A study has found that people with chronic heart failure are less likely to die if they take fish oils. A review of the research by Martin Cowie, professor of cardiology at Imperial College London & Royal Brompton Hospital, was published by Healthcare Bulletin in The European Journal of Cardiovascular Medicine. The review suggested that fish oils could save 10,000 lives every year.
Why is it important?
About 700,000 people in Britain have the heart condition. Symptoms include breathlessness and fatigue. The typical age of first diagnosis in developed countries is the mid-seventies, with higher incidence among men. Estimates in the review suggest that one to two per cent of the population have heart failure.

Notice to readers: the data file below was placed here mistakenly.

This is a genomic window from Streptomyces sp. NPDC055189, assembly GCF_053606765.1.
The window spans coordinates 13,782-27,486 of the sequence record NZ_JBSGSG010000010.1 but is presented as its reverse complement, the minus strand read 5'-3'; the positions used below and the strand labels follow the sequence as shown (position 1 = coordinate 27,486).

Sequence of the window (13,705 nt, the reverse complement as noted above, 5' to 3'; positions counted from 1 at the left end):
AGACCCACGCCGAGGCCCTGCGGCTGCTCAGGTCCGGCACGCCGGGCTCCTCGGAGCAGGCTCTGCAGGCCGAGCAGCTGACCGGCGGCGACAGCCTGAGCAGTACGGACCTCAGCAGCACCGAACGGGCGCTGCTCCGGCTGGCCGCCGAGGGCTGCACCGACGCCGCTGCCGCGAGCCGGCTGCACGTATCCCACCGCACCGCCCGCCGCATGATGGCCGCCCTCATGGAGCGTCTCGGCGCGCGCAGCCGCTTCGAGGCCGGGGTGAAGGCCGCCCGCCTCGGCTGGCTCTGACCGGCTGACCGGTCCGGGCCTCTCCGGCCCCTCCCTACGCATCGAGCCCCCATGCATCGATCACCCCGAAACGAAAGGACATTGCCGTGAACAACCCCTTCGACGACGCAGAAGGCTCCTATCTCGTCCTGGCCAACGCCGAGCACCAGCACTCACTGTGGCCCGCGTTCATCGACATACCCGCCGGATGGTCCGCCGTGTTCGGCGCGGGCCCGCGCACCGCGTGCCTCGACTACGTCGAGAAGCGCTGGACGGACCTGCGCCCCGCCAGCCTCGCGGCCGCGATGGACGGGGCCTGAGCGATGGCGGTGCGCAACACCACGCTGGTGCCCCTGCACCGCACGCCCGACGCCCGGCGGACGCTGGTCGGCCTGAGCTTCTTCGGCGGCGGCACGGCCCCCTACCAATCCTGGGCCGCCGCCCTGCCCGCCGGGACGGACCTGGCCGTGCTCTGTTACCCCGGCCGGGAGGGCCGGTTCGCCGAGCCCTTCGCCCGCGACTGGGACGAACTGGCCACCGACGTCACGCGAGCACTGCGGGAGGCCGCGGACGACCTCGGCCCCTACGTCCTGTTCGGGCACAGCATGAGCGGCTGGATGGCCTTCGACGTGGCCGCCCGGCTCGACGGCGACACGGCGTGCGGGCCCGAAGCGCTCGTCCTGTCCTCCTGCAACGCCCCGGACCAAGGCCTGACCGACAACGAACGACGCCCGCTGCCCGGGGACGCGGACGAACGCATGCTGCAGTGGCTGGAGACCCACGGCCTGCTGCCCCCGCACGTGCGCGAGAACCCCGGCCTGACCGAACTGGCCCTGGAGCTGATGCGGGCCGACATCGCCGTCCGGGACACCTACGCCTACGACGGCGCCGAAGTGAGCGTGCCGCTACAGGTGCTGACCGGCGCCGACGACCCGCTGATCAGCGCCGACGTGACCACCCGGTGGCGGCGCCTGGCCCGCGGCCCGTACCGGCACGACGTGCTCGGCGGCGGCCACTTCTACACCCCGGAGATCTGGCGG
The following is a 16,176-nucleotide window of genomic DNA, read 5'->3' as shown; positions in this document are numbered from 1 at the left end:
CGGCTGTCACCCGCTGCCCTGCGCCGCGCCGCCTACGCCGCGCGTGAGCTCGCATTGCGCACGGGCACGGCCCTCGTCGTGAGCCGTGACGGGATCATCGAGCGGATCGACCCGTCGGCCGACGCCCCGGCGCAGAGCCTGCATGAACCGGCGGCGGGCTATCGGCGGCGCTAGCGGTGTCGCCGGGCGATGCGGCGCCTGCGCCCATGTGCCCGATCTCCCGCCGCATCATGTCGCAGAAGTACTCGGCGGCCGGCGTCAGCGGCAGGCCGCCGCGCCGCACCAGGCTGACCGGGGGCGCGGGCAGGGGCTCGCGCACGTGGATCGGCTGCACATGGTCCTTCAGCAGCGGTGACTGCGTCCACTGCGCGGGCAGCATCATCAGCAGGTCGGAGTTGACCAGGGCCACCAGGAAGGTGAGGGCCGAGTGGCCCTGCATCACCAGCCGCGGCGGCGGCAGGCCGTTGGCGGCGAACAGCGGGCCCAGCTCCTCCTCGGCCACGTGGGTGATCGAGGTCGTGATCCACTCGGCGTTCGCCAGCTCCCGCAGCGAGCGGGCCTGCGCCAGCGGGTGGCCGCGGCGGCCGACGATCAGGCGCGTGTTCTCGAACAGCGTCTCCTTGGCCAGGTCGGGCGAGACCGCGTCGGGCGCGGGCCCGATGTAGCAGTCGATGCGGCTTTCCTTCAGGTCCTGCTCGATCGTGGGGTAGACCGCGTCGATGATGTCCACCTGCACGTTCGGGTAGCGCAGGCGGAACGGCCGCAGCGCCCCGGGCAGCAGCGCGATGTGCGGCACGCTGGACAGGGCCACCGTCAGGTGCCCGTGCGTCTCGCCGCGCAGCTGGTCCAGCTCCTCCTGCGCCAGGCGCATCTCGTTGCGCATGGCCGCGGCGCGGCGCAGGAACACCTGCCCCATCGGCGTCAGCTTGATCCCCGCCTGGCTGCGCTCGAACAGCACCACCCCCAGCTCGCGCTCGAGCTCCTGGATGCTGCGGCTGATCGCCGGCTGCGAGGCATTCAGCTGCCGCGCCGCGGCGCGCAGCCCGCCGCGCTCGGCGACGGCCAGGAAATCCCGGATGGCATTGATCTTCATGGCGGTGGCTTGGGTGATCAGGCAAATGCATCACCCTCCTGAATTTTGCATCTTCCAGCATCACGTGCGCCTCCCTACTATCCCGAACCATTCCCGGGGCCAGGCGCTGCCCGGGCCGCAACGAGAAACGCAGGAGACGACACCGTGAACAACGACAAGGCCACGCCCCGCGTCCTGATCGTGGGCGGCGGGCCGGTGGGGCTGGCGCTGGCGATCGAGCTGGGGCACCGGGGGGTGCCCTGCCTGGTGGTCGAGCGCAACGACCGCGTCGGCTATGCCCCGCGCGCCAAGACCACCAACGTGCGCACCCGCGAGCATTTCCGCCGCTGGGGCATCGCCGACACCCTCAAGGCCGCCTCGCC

How does fish oil work?
The fish oil used in the study of 7,000 people with chronic heart failure was a supplement containing 90 per cent omega-3 polyunsaturated fatty acid ethyl esters. Research suggests that fish oils help regulate heart rate and have an anti-inflammatory effect that relaxes blood vessels and reduces workload on the heart.
Healthcare Bulletin is an open access publisher that distributes scientific research to subscribers. A news bulletin was sent out highlighting the review.
The review was covered on 2 September in a range of media in the UK and abroad, including The Daily Telegraph, The Daily Mail, Marie Claire online and The Times of India.
1-2% - of the population suffer from heart failure
700k - people in Britain have the condition